RIO DE JANEIRO (Reuters) - Brazil coach Tite hit out at the South American Football Confederation (CONMEBOL) on Saturday, criticising the organisation and singling out the president just moments after Brazil lost in the final to Argentina.
Tite critised the pitches used in the tournament and said players were put at risk because the tournament was thrown together with just two weeks notice.
This year's Copa America was supposed to be held in Colombia and Argentina but was moved after civil unrest in the former and a surge in COVID-19 cases in the latter.
Brazil's far-right president Jair Bolsonaro stepped in and agreed to host all 28 games but planning was hurried and, Tite said, problematic for the teams and players involved.
"The organisation left a lot to be desired," Tite said. "The pitches were poor. The players were put at an excessive risk. This shouldn't happen in a big tournament such as this one."
"I am talking specifically about the man responsible, Alejandro (Dominguez), who is the president of Conmebol," Tite added. "I am talking about him, for organising the tournament in such a short space of time."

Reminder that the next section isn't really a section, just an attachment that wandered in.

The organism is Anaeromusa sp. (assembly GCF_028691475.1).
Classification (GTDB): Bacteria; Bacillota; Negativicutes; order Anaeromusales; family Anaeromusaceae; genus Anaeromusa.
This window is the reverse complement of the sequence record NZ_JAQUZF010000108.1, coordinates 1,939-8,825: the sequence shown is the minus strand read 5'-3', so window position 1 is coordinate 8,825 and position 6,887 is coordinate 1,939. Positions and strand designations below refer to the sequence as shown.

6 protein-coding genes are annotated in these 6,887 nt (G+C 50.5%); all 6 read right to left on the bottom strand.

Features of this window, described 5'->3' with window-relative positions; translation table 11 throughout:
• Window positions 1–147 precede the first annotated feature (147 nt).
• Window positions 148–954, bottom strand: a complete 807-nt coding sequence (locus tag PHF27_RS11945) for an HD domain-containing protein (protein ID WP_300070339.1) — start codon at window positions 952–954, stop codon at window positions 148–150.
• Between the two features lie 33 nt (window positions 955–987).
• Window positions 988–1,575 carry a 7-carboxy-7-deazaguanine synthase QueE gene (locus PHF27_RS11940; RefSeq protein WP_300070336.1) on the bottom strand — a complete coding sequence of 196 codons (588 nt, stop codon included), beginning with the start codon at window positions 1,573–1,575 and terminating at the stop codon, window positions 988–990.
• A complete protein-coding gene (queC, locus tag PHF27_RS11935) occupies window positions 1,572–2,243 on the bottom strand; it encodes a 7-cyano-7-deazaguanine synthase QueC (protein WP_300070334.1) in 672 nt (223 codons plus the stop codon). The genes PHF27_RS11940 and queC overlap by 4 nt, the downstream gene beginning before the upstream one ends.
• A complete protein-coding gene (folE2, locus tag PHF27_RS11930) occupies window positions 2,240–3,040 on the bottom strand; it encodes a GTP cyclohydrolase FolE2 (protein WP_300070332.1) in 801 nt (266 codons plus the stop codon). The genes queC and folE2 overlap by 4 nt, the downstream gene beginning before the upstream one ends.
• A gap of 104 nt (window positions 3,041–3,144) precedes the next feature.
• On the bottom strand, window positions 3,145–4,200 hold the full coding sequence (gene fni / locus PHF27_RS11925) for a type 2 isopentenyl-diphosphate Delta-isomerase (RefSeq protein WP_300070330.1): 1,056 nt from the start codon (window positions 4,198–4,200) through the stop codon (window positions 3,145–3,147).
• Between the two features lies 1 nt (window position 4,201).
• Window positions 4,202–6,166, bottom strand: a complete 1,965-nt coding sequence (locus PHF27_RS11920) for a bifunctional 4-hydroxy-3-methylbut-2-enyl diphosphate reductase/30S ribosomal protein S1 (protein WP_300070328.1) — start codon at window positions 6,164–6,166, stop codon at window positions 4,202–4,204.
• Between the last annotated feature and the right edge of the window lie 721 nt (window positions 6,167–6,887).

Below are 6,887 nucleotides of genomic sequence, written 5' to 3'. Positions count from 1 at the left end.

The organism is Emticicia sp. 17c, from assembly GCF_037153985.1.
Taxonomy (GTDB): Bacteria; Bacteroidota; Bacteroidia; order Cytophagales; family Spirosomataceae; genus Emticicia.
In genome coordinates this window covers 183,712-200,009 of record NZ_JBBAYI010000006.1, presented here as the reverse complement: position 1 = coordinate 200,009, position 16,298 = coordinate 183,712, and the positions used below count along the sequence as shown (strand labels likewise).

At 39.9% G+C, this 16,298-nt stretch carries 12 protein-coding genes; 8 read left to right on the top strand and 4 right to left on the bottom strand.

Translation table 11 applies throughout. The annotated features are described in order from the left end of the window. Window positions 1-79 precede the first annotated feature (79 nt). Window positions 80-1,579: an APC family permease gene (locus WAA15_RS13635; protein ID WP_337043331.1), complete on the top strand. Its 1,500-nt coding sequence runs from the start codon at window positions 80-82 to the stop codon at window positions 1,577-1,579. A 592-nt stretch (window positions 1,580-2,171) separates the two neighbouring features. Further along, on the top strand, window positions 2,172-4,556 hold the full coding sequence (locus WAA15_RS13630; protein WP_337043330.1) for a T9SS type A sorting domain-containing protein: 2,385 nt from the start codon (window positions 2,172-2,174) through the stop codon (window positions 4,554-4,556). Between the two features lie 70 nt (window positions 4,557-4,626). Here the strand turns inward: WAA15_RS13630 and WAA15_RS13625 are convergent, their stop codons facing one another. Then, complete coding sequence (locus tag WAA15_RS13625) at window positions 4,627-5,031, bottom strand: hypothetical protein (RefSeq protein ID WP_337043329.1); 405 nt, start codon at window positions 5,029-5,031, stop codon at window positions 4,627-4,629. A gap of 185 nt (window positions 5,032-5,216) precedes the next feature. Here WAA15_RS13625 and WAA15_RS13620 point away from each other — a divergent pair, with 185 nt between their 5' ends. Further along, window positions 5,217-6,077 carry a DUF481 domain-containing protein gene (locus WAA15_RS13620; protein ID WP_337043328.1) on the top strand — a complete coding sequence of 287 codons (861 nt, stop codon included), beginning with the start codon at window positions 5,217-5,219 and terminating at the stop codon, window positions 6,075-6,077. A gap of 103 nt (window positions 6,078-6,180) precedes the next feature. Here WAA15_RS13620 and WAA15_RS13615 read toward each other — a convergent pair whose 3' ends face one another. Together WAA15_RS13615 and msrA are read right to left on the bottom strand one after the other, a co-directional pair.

Tite made similar criticisms about the pitches earlier in the tournament and was fined $5,000.
The Brazilian players also criticised CONMEBOL on the eve of the opening match, saying the organisation was "inadequate".
Tite's criticisms came moments after Argentina won 1-0 to end a 28-year trophy drought and win the Copa America for a record-equalling 15th time.
The defeat was Brazil's first since a friendly loss in 2019 and their first competitive defeat since going down to Belgium in the 2018 World Cup.
The experienced coach praised the work of his opposite number Lionel Scaloni but was scathing of the way Argentina slowed the game down after they took the lead midway through the first half.
"The game was so stop-start," he said. "We wanted to play but there was anti-football. The whole time there was diving for fouls and then they took forever to take them, the referee didn't keep the game going. The strategy was to break up the play."
(Reporting by Andrew Downie; Editing by Jacqueline Wong)